The Federal Reserve issued its Federal Open Market Committee statement on Wednesday. That statement and Fed chair Janet Yellen’s press conference revealed something interesting: The Fear Trade lives.
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From the beginning of January until the middle of February, the markets traded on fear. Fear of oil, fear of China, fear of negative rates, fear of recession. Although stocks have recovered and the markets have calmed, those fears have not disappeared and remain just below the surface.
And now we know the fear trade took a toll on the Fed. Instead of statement language that exhibited growing confidence in the United States, we got less. The Fed said the economy was okay but left in the full language regarding the possible threat from global markets and economic conditions. Yellen said little about inflation turning higher. In fact, she was almost dismissive when asked about the recent upturn in inflation.
The smoking gun that revealed the Fed’s fear was the dot game. Every quarter, each Fed official puts dots on a timeline of when they think a rate increases will likely occur. The dot game in December showed Fed officials were looking for four rate increases in 2016. In this latest dot game, the Fed cut the rate increases to two and lowered the outlook for 2017.
Let’s review. Since December, payrolls have averaged significantly more than 200,000 and all inflation indicators have turned higher. Yet, the Fed not only did NOT tighten, it saw fit to peel back the rate forecast significantly.
The only explanation is fear.
Why the concern? Does the Fed know something? Did Yellen learn something at the last G-20 meeting that scared her? Did the Fed merely fall victim to the negative psychology that persists? Most likely it’s the last possibility, but we will not know that for some time to come.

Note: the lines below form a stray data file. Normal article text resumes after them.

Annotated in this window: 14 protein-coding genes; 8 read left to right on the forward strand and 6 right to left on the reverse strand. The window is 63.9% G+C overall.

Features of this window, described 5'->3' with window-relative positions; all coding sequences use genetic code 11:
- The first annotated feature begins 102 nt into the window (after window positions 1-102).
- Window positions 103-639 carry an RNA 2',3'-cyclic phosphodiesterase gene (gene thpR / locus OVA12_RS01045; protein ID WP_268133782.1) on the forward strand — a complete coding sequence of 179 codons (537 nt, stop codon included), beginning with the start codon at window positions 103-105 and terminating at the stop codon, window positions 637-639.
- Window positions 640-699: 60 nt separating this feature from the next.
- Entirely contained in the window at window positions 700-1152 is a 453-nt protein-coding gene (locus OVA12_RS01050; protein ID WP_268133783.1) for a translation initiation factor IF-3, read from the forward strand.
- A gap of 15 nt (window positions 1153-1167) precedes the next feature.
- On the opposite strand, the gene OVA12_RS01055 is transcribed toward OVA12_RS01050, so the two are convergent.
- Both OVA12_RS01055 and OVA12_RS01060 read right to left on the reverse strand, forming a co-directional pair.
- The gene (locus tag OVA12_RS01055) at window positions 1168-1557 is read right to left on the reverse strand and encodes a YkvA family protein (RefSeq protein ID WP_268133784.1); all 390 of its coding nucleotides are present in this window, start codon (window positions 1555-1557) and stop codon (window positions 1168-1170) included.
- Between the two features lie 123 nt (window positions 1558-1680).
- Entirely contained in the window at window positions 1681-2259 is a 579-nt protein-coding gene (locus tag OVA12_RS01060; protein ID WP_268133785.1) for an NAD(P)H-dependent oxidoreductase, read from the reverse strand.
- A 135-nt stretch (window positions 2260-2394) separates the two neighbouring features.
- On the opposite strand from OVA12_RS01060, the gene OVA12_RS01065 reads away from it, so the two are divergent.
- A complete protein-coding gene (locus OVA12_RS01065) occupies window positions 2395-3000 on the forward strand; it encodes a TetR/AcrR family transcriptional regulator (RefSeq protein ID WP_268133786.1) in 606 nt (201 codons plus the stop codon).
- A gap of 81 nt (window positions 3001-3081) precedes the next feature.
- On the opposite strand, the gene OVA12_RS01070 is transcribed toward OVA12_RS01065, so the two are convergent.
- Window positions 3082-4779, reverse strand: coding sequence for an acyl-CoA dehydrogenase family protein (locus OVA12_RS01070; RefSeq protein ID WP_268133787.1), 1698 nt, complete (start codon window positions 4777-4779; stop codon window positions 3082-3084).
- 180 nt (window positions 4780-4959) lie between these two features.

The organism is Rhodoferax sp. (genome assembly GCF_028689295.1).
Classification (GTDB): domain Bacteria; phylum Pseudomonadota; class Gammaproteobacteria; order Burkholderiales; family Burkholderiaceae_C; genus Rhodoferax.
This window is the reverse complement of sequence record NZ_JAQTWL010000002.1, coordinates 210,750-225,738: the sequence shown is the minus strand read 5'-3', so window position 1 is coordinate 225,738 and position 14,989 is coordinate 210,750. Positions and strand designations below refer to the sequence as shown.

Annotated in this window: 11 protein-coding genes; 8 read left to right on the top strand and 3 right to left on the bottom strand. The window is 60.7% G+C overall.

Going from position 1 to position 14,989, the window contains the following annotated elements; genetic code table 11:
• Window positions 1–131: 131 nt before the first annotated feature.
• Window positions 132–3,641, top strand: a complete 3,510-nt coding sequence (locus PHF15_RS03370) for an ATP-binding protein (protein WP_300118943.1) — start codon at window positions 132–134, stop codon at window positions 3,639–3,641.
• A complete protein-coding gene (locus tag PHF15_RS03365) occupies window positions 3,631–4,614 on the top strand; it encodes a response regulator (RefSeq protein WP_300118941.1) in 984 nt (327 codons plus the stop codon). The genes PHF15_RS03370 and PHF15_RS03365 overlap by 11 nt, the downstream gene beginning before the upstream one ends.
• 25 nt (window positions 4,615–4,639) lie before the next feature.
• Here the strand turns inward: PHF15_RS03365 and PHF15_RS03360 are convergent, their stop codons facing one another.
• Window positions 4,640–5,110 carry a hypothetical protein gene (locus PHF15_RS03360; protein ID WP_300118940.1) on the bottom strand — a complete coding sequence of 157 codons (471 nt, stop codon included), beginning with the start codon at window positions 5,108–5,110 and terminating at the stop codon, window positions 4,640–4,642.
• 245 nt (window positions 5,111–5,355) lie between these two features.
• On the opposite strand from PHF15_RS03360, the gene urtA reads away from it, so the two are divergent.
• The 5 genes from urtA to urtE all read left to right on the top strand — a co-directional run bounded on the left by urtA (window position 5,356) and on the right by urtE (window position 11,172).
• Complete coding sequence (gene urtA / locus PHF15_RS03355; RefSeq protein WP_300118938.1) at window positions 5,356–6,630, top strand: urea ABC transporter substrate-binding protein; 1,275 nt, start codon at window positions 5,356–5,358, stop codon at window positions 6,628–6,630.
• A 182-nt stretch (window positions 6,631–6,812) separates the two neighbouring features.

One thing is for sure, Janet Yellen didn’t divulge anything yesterday. Even if I haven’t always agreed with her conclusions, I think Yellen has always done a good job in press conferences. Her answers to reporters’ questions have always been cogent, direct, and understandable. Yesterday she was all over the lot, dodged questions, gave convoluted answers that did not answer the questions at all, and was a bit curt a few times.
Maybe she was just off her game. Or, perhaps she is reflecting a Fed that is fearful and uncertain about doing the right thing.
In my opinion, the Fed is making mistakes in monetary policy. Yesterday’s decision was just the latest. The Fed has been throwing off mixed signals for years. It moves the goalposts on data and flip-flops between meetings. Maybe it’s not time to fear the global markets; maybe it's time to fear the Fed.
Dwight Johnston is the chief economist of the California and Nevada Credit Union Leagues and president of Dwight Johnston Economics. He is the author of a popular commentary site and is a frequent speaker at credit union board planning sessions and industry conferences.